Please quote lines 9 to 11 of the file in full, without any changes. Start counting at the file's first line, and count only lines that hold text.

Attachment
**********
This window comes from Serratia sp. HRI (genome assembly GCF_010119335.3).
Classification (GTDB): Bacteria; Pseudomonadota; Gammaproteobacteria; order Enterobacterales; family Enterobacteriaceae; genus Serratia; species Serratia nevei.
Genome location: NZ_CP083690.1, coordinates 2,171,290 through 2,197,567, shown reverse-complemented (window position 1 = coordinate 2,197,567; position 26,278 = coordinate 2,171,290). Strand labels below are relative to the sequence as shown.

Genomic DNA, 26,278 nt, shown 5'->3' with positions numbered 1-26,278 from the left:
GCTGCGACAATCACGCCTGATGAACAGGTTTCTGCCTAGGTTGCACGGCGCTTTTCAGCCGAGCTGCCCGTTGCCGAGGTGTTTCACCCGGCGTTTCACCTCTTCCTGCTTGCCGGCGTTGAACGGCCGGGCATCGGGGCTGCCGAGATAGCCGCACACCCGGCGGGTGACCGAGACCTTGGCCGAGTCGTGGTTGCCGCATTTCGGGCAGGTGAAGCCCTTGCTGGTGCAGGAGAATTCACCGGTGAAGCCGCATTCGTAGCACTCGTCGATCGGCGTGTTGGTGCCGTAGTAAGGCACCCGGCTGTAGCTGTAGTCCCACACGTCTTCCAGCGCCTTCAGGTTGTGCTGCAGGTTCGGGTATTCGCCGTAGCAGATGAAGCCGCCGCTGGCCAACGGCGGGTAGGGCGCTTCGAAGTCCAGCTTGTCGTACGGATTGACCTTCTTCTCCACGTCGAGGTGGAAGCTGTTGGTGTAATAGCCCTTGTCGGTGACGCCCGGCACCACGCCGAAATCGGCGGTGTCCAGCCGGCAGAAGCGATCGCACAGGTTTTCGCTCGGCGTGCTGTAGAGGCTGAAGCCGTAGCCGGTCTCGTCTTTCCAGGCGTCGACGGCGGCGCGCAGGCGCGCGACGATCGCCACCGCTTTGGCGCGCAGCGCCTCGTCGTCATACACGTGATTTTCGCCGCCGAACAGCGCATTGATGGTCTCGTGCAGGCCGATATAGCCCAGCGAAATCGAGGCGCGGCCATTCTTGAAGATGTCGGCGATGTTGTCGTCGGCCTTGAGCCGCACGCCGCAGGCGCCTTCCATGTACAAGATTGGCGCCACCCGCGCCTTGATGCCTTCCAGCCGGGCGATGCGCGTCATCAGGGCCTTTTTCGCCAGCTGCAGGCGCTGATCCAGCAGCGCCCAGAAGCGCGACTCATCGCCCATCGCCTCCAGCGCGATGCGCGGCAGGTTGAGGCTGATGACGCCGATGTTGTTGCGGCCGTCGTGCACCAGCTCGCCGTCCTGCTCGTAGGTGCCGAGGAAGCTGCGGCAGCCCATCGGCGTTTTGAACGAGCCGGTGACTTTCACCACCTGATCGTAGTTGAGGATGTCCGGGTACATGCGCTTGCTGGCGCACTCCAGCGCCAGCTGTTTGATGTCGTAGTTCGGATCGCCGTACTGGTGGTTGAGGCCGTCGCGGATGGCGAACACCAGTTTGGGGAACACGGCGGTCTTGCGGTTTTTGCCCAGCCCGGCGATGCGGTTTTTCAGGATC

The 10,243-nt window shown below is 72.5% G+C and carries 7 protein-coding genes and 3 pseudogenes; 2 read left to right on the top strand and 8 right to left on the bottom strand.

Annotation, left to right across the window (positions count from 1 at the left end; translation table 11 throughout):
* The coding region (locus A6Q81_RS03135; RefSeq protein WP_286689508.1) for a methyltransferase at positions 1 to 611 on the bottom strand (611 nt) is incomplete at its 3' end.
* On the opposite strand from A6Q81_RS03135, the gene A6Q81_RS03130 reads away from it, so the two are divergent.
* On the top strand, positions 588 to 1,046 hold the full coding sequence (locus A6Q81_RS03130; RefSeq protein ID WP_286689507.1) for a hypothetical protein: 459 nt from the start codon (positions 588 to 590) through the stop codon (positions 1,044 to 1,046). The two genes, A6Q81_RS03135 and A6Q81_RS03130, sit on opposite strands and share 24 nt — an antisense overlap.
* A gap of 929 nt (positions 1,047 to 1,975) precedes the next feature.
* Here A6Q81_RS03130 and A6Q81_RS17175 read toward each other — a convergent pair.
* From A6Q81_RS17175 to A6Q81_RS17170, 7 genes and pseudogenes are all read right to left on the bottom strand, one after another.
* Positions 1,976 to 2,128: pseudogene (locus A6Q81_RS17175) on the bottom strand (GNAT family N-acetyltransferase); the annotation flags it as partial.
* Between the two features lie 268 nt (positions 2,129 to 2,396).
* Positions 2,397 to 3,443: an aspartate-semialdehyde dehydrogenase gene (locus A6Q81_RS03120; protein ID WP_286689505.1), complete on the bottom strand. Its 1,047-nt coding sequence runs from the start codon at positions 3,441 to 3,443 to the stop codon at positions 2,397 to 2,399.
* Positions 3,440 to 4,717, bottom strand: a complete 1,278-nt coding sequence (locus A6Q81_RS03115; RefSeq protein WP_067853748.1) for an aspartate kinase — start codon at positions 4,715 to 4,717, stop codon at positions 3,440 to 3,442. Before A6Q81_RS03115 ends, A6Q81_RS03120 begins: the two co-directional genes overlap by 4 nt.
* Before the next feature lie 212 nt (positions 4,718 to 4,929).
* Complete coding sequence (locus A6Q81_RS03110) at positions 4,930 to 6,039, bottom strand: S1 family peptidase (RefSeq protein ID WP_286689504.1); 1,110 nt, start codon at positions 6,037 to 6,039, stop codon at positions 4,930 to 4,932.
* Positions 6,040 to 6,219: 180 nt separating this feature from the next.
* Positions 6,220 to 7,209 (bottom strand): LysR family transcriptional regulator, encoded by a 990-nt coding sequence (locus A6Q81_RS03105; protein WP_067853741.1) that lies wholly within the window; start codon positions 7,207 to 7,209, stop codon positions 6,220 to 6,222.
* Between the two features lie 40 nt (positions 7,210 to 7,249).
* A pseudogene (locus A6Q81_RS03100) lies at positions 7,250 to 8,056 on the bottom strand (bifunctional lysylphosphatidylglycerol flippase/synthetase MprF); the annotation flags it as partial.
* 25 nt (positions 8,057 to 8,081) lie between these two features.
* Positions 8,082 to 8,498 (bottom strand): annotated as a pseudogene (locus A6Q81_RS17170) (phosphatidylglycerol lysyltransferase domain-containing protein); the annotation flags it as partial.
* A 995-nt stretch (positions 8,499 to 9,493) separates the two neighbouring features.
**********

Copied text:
* On the opposite strand from A6Q81_RS03135, the gene A6Q81_RS03130 reads away from it, so the two are divergent.
* On the top strand, positions 588 to 1,046 hold the full coding sequence (locus A6Q81_RS03130; RefSeq protein ID WP_286689507.1) for a hypothetical protein: 459 nt from the start codon (positions 588 to 590) through the stop codon (positions 1,044 to 1,046). The two genes, A6Q81_RS03135 and A6Q81_RS03130, sit on opposite strands and share 24 nt — an antisense overlap.
* A gap of 929 nt (positions 1,047 to 1,975) precedes the next feature.